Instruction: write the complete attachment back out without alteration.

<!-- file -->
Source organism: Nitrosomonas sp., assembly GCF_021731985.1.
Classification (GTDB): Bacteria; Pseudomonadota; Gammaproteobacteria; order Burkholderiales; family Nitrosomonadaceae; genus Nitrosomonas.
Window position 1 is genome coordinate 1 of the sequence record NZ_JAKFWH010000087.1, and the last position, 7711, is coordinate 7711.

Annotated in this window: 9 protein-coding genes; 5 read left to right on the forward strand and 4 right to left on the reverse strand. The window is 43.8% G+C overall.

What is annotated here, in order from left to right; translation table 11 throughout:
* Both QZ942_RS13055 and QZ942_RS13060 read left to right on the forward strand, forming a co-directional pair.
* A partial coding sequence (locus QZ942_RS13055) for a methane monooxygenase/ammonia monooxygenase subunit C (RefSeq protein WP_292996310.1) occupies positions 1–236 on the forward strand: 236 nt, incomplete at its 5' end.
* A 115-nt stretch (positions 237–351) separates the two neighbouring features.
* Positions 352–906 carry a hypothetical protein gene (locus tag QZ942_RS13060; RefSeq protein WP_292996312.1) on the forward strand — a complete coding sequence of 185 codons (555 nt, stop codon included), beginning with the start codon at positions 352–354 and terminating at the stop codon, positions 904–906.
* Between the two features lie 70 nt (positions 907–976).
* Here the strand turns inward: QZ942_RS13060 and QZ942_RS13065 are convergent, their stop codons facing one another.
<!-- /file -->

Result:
Source organism: Nitrosomonas sp., assembly GCF_021731985.1.
Classification (GTDB): Bacteria; Pseudomonadota; Gammaproteobacteria; order Burkholderiales; family Nitrosomonadaceae; genus Nitrosomonas.
Window position 1 is genome coordinate 1 of the sequence record NZ_JAKFWH010000087.1, and the last position, 7711, is coordinate 7711.

Annotated in this window: 9 protein-coding genes; 5 read left to right on the forward strand and 4 right to left on the reverse strand. The window is 43.8% G+C overall.

What is annotated here, in order from left to right; translation table 11 throughout:
* Both QZ942_RS13055 and QZ942_RS13060 read left to right on the forward strand, forming a co-directional pair.
* A partial coding sequence (locus QZ942_RS13055) for a methane monooxygenase/ammonia monooxygenase subunit C (RefSeq protein WP_292996310.1) occupies positions 1–236 on the forward strand: 236 nt, incomplete at its 5' end.
* A 115-nt stretch (positions 237–351) separates the two neighbouring features.
* Positions 352–906 carry a hypothetical protein gene (locus tag QZ942_RS13060; RefSeq protein WP_292996312.1) on the forward strand — a complete coding sequence of 185 codons (555 nt, stop codon included), beginning with the start codon at positions 352–354 and terminating at the stop codon, positions 904–906.
* Between the two features lie 70 nt (positions 907–976).
* Here the strand turns inward: QZ942_RS13060 and QZ942_RS13065 are convergent, their stop codons facing one another.